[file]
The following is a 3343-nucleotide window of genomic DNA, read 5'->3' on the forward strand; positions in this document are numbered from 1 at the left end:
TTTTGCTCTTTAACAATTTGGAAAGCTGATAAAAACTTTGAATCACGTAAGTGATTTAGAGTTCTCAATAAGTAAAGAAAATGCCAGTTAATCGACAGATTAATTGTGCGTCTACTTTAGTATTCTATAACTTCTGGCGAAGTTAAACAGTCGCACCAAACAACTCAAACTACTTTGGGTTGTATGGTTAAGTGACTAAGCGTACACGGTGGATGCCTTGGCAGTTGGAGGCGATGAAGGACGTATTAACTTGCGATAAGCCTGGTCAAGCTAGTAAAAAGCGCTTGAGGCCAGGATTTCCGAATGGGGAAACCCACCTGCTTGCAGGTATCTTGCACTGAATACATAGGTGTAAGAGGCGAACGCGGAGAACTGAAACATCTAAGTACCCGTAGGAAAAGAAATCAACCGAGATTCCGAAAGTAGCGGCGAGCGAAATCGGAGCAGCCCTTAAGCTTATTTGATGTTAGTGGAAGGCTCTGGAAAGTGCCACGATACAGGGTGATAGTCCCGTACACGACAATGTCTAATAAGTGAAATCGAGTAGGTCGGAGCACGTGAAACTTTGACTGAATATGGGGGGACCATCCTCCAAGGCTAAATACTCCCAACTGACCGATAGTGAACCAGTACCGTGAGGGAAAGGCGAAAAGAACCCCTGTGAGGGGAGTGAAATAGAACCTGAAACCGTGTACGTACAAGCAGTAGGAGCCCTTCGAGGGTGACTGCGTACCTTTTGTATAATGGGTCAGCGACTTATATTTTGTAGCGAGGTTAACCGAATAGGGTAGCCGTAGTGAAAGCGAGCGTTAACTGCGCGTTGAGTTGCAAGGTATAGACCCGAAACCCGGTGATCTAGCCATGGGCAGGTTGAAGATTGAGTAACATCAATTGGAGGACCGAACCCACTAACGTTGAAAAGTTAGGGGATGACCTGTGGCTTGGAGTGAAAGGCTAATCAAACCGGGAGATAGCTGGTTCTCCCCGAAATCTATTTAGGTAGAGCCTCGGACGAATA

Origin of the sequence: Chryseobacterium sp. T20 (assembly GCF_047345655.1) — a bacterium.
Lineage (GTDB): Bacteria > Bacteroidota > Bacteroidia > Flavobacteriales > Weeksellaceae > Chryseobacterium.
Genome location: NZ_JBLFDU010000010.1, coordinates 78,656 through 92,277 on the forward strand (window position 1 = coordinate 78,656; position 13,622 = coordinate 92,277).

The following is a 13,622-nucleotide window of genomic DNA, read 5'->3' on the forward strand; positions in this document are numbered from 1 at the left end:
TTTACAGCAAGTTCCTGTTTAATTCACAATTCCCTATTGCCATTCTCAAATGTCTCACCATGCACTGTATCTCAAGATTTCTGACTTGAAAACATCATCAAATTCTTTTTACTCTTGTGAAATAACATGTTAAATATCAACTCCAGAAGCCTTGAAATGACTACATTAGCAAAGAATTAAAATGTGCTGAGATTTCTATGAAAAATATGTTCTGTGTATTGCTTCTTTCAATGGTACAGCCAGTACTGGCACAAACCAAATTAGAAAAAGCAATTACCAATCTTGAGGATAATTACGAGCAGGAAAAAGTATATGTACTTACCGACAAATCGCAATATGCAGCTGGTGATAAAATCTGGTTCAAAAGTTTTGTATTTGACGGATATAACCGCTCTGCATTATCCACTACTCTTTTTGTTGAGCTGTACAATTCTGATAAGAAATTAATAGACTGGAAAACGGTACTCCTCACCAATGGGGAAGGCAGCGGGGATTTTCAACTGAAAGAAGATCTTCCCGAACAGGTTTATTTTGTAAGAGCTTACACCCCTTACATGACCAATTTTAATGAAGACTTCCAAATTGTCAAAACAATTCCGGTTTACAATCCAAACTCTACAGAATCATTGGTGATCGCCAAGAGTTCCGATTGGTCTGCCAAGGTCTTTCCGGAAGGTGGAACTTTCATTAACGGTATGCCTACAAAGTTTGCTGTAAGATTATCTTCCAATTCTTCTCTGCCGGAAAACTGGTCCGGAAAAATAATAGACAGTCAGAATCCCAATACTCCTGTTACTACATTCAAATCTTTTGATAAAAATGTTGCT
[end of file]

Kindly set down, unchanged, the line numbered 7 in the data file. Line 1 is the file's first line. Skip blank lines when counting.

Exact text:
TTTACAGCAAGTTCCTGTTTAATTCACAATTCCCTATTGCCATTCTCAAATGTCTCACCATGCACTGTATCTCAAGATTTCTGACTTGAAAACATCATCAAATTCTTTTTACTCTTGTGAAATAACATGTTAAATATCAACTCCAGAAGCCTTGAAATGACTACATTAGCAAAGAATTAAAATGTGCTGAGATTTCTATGAAAAATATGTTCTGTGTATTGCTTCTTTCAATGGTACAGCCAGTACTGGCACAAACCAAATTAGAAAAAGCAATTACCAATCTTGAGGATAATTACGAGCAGGAAAAAGTATATGTACTTACCGACAAATCGCAATATGCAGCTGGTGATAAAATCTGGTTCAAAAGTTTTGTATTTGACGGATATAACCGCTCTGCATTATCCACTACTCTTTTTGTTGAGCTGTACAATTCTGATAAGAAATTAATAGACTGGAAAACGGTACTCCTCACCAATGGGGAAGGCAGCGGGGATTTTCAACTGAAAGAAGATCTTCCCGAACAGGTTTATTTTGTAAGAGCTTACACCCCTTACATGACCAATTTTAATGAAGACTTCCAAATTGTCAAAACAATTCCGGTTTACAATCCAAACTCTACAGAATCATTGGTGATCGCCAAGAGTTCCGATTGGTCTGCCAAGGTCTTTCCGGAAGGTGGAACTTTCATTAACGGTATGCCTACAAAGTTTGCTGTAAGATTATCTTCCAATTCTTCTCTGCCGGAAAACTGGTCCGGAAAAATAATAGACAGTCAGAATCCCAATACTCCTGTTACTACATTCAAATCTTTTGATAAAAATGTTGCT